are encouraged to use as many of your classmates are likely to have the same question as you do. We will
check the online-forum regularly and post answers there.

Teaching Fellows
Three of our graduate students working in macroeconomics will assist teaching this course. They will collect the
assignments, grade them, return them, and hold weekly office hours:
• Marcos Frazao (

• Max Perez Leon (

• Gerardo Ruiz Sanchez (
If you have any questions about the material, please contact the TF of your section (see below) first. For all
administrative questions, please contact the head TF, Marcos Frazao.

We will have multiple parallel sections, which you can choose from. The sections will cover the material from the
course, answer questions raised by students and sometimes discuss the solutions to problem sets. The TF of your
section will also grade your problem sets. You will be able to sign up for the section of your choice in the first week
of classes. We will track your preferences and adjust the section schedule accordingly to try to accommodate your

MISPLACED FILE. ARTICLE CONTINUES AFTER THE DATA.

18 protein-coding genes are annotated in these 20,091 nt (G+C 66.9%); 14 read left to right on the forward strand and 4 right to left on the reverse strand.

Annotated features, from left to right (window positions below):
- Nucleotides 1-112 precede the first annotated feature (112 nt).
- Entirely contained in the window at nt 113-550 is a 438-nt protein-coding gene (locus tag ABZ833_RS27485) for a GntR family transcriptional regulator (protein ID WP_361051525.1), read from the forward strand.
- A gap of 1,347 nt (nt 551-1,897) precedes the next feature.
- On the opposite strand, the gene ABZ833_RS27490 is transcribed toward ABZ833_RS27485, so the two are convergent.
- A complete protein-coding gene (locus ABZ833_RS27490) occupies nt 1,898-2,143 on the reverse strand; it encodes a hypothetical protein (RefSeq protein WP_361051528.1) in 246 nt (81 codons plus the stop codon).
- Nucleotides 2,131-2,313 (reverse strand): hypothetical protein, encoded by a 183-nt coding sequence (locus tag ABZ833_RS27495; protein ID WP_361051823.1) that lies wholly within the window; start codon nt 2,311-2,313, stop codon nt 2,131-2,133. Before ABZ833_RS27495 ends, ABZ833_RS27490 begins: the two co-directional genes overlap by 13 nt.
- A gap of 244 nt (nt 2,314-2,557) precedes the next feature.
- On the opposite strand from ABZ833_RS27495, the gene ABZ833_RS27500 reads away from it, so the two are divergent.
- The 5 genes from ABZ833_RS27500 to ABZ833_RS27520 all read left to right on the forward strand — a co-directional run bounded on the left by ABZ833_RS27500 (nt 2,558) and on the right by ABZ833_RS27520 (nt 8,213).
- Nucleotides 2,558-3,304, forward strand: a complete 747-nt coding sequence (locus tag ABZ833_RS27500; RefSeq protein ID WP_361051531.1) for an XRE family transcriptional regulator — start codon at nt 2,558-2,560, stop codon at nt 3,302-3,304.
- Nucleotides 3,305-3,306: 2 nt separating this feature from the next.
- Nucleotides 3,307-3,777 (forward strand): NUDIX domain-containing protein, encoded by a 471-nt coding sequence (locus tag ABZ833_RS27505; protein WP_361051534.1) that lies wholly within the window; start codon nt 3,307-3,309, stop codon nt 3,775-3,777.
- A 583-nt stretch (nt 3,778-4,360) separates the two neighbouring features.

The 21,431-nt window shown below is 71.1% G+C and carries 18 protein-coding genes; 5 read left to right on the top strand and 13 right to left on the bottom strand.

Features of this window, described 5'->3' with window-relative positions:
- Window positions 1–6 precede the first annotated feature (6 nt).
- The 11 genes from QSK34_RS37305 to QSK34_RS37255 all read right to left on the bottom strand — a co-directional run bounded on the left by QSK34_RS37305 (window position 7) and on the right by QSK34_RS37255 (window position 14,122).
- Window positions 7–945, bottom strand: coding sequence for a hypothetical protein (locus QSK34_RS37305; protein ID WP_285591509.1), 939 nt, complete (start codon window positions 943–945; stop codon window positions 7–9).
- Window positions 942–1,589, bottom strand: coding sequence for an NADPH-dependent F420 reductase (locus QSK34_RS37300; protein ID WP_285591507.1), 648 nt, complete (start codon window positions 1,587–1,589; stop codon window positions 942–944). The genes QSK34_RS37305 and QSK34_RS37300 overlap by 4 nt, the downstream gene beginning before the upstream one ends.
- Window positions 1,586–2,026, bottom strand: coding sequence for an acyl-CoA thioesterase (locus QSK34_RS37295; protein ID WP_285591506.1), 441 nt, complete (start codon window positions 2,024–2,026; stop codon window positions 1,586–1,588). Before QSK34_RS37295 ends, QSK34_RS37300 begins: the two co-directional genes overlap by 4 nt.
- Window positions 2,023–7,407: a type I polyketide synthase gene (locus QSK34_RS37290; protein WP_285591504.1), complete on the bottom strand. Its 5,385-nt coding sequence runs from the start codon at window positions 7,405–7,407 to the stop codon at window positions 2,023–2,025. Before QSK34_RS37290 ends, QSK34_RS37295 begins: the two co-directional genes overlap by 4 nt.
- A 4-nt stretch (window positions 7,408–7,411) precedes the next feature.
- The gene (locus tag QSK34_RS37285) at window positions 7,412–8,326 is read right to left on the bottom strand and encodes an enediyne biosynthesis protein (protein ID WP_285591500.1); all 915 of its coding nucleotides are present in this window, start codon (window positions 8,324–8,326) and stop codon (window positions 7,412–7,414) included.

My office hours
I am more than happy to talk to you during my office hours, which are generally on Monday, 4pm - 5pm. However,
this being a big class, I will need to ask you to sign up beforehand, to make sure there is enough time and you are
not standing in line. Please sign up during the week prior to the office hours with Mr Peter Rondina (his office is
located on the first floor of Hillhouse 28). Mr Rondina will NOT be able to sign you up by email.

FAQ - please read carefully
1. I need an exception (e.g., have to miss a deadline for homework, will miss the exam, etc) to the above rules
(e.g., I have a medical issue, family emergency, sports event etc), what do I do?
Before any exception is considered, for any reason, you will need to obtain a letter from the Dean of your
college requesting such an exception. This rule will be adhered to in 100% of the cases.
2. I emailed you but did not get a response, what is going on?
As this is a large class, I sometimes cannot personally email you (even though I try to!). I typically stick
around after each class – feel free to talk to me then or sign up for my office hours.
3. Final exam postponement: when and how can it be done (e.g., conflict with other exams, family emergency,
illness, etc)?